Hiring – The Hardest Choice
When is it a good time to employ someone for your new and growing business? This can be one of the most agonising decisions to make as a business owner and it can feel a risk that outweighs the reward.
In the last three years we’ve supported over 200 businesses on our Innovating for Growth programme at the British Library, and as a Relationship Manager I’ve had the privilege of seeing first-hand how this key decision can be the very thing that allows the business to grow to the next stage.
There are only 24 hours in a day and we need a few of those hours to sleep, not least other commitments like family, friendships and dare I say some time to enjoy life outside the business! I’ve met a good number of super-heroes that some how juggle the lot, but the reality is that with so many spinning plates, one of them will eventually drop. Just hope that one of those plates doesn’t break the business itself!
So if you want the business to grow beyond being an artisan/owner, it’ll be you that needs to recruit.
Strategy advisor for Innovating for Growth, Uday Thakkar believes that what holds people back from employing people is a perception of too much risk.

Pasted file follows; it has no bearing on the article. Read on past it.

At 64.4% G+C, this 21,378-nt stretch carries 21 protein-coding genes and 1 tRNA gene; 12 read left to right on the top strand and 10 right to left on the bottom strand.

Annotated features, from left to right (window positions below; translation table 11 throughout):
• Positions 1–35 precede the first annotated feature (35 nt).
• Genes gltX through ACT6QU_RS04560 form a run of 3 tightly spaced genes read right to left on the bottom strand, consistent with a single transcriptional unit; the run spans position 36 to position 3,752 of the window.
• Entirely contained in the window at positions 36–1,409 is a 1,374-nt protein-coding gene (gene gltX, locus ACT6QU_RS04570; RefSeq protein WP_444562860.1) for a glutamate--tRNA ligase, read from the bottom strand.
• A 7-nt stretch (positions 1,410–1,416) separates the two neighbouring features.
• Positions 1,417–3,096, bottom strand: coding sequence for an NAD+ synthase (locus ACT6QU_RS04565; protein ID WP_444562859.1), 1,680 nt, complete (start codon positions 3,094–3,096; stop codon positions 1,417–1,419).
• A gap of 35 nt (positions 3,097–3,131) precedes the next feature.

“Is employing someone a cost or an investment? Your language often guides your perception of risk. An employee frees you to do more. An employee can do things better in areas where you are uncomfortable or unskilled. They assist the business to grow and increase profits. They should be regarded as an investment.”
Who to Employ?
Writing a good job description is of course vital. It’s the means by which you attract the right candidates and it serves as defining what the job is all about by clearly outlining the required qualifications, experience and abilities you expect from the jobholder. This acts as a safeguard if you find a recruit doesn’t fulfill expectations too.
But it’s not always possible to get recruitment right first time because it’s not just finding a good employee; it’s finding one that fits the values and behaviours of the company itself. Not finding that match can take away time and energy rather than add it. By having a clear expectation of the role means you can measure performance and take action appropriately if needed.
Terry Morgan, Director of Debaere, a business who has been on Innovating for Growth, acknowledges this and says recruiting can be time consuming, especially if applicants aren’t necessarily committed. He has some hard earned advice.